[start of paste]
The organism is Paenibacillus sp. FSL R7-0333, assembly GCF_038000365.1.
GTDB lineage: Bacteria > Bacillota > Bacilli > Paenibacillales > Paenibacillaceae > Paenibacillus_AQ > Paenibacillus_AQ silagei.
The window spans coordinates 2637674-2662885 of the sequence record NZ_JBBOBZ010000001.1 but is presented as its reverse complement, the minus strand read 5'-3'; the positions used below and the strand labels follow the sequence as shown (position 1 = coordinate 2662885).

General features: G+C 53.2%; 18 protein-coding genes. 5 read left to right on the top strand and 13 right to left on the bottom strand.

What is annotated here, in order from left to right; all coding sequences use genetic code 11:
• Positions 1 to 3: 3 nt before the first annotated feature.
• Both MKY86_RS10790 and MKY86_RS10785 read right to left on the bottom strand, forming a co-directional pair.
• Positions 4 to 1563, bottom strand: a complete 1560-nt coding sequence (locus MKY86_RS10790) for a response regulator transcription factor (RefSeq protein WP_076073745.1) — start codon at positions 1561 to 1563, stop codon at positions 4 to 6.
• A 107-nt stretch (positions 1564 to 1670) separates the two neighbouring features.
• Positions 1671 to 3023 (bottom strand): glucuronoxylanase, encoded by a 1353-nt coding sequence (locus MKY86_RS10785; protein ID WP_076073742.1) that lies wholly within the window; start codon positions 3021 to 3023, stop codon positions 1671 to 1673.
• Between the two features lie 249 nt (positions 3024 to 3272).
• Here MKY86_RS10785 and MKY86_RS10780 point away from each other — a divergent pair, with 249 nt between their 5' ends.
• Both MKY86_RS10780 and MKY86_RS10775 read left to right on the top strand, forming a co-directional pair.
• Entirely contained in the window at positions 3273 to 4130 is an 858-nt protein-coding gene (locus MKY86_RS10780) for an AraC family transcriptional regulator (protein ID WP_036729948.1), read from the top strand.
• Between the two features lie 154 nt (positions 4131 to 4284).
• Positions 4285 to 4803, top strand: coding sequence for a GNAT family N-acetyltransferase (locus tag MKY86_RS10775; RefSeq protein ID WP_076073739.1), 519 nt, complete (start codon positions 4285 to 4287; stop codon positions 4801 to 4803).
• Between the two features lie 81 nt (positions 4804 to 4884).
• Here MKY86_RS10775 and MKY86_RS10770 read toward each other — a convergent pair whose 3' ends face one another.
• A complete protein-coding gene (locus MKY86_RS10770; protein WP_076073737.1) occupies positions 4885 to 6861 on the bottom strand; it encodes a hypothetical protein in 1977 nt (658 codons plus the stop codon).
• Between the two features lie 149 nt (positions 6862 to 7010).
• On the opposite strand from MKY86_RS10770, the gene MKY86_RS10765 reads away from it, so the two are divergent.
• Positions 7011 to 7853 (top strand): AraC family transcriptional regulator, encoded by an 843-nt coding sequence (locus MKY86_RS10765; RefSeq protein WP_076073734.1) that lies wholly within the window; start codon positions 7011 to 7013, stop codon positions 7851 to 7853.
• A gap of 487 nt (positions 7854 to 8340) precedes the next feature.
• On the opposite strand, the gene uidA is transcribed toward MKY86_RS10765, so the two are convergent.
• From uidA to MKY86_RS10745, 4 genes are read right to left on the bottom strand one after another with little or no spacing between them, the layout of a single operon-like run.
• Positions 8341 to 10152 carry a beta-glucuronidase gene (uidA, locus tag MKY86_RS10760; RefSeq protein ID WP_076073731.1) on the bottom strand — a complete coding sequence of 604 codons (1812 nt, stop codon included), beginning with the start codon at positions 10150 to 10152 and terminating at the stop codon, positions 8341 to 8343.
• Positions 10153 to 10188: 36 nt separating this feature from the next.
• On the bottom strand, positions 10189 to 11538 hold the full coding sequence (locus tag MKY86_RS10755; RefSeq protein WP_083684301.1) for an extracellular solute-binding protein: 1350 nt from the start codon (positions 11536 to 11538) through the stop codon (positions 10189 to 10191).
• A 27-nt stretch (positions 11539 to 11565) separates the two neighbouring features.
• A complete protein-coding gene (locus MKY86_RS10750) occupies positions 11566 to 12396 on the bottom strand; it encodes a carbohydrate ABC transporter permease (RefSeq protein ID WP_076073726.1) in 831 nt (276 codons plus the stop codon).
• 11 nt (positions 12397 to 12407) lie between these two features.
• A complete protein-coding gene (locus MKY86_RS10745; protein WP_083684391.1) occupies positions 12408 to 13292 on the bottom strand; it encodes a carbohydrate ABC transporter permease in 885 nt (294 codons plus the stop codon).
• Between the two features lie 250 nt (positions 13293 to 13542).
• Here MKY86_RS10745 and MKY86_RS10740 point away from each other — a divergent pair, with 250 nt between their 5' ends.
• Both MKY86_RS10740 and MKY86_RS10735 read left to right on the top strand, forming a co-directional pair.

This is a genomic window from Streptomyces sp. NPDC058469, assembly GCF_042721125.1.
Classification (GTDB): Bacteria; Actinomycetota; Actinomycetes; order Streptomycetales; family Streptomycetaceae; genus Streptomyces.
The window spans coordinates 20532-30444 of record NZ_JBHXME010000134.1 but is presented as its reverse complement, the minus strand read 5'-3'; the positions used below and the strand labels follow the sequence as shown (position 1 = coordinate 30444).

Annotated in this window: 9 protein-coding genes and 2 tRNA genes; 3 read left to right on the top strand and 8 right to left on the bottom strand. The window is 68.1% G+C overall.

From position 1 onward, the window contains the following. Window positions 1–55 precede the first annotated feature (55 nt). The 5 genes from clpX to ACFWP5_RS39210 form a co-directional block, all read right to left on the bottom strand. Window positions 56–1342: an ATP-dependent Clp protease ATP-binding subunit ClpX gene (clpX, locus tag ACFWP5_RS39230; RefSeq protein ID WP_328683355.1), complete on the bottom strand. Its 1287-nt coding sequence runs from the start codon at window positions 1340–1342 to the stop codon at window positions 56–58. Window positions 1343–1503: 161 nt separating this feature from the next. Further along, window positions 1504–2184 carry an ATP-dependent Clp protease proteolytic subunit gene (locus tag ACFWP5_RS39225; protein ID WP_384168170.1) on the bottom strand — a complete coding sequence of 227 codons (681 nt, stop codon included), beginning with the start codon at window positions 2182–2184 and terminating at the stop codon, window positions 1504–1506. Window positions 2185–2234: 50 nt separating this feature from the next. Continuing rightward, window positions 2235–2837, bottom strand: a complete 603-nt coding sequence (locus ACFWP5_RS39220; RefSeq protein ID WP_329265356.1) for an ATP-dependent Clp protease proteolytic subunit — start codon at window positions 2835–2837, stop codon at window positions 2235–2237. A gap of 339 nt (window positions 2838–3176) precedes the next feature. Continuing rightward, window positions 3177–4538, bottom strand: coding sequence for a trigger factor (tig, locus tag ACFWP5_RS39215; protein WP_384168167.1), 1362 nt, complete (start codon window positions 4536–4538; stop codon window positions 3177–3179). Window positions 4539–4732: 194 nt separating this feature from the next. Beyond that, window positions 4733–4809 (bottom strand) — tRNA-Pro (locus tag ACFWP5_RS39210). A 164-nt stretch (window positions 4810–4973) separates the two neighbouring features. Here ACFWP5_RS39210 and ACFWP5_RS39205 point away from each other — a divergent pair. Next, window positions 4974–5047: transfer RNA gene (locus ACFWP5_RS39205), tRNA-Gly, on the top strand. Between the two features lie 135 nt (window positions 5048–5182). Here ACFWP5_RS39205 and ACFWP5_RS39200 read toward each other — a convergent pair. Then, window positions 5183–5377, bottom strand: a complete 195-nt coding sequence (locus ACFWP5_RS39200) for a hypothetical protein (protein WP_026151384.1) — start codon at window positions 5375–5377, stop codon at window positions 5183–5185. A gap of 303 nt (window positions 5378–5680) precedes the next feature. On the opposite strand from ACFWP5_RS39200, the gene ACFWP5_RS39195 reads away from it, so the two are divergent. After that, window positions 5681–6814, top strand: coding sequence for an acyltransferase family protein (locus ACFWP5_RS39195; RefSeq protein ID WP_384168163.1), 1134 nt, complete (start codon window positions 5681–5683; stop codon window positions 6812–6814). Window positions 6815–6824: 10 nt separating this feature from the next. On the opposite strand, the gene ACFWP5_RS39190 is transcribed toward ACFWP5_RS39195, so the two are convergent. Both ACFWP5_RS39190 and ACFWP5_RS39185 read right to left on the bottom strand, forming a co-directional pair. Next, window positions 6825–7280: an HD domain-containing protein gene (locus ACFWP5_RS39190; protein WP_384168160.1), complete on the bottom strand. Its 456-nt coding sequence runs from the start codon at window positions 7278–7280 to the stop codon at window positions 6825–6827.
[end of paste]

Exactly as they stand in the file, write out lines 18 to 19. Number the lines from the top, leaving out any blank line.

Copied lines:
• Here MKY86_RS10775 and MKY86_RS10770 read toward each other — a convergent pair whose 3' ends face one another.
• A complete protein-coding gene (locus MKY86_RS10770; protein WP_076073737.1) occupies positions 4885 to 6861 on the bottom strand; it encodes a hypothetical protein in 1977 nt (658 codons plus the stop codon).